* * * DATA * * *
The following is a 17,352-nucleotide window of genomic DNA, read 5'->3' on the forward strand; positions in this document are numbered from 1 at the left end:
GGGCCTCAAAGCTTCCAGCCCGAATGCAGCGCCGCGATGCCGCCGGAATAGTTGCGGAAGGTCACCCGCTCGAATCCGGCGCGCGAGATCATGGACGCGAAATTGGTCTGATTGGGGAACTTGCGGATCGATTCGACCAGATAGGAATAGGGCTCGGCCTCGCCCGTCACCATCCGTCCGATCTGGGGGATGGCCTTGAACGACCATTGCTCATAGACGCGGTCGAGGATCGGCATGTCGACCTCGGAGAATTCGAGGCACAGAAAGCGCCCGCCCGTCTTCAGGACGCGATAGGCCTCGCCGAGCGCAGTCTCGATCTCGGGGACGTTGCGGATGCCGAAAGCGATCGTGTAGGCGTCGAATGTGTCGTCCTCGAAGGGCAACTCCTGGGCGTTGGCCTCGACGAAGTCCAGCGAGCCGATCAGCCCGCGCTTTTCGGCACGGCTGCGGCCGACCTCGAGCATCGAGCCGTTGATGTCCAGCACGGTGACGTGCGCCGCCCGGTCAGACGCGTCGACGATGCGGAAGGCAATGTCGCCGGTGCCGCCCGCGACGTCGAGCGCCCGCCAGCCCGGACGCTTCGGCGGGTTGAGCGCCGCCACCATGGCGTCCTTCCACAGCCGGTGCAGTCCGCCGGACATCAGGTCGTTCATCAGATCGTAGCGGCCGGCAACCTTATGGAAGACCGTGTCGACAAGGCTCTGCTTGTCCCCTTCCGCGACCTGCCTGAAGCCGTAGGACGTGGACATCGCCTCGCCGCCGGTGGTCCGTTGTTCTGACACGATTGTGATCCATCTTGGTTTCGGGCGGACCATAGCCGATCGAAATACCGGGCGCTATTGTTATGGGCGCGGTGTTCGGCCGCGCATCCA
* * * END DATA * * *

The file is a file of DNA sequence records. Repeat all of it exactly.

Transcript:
The following is a 17,352-nucleotide window of genomic DNA, read 5'->3' on the forward strand; positions in this document are numbered from 1 at the left end:
GGGCCTCAAAGCTTCCAGCCCGAATGCAGCGCCGCGATGCCGCCGGAATAGTTGCGGAAGGTCACCCGCTCGAATCCGGCGCGCGAGATCATGGACGCGAAATTGGTCTGATTGGGGAACTTGCGGATCGATTCGACCAGATAGGAATAGGGCTCGGCCTCGCCCGTCACCATCCGTCCGATCTGGGGGATGGCCTTGAACGACCATTGCTCATAGACGCGGTCGAGGATCGGCATGTCGACCTCGGAGAATTCGAGGCACAGAAAGCGCCCGCCCGTCTTCAGGACGCGATAGGCCTCGCCGAGCGCAGTCTCGATCTCGGGGACGTTGCGGATGCCGAAAGCGATCGTGTAGGCGTCGAATGTGTCGTCCTCGAAGGGCAACTCCTGGGCGTTGGCCTCGACGAAGTCCAGCGAGCCGATCAGCCCGCGCTTTTCGGCACGGCTGCGGCCGACCTCGAGCATCGAGCCGTTGATGTCCAGCACGGTGACGTGCGCCGCCCGGTCAGACGCGTCGACGATGCGGAAGGCAATGTCGCCGGTGCCGCCCGCGACGTCGAGCGCCCGCCAGCCCGGACGCTTCGGCGGGTTGAGCGCCGCCACCATGGCGTCCTTCCACAGCCGGTGCAGTCCGCCGGACATCAGGTCGTTCATCAGATCGTAGCGGCCGGCAACCTTATGGAAGACCGTGTCGACAAGGCTCTGCTTGTCCCCTTCCGCGACCTGCCTGAAGCCGTAGGACGTGGACATCGCCTCGCCGCCGGTGGTCCGTTGTTCTGACACGATTGTGATCCATCTTGGTTTCGGGCGGACCATAGCCGATCGAAATACCGGGCGCTATTGTTATGGGCGCGGTGTTCGGCCGCGCATCCA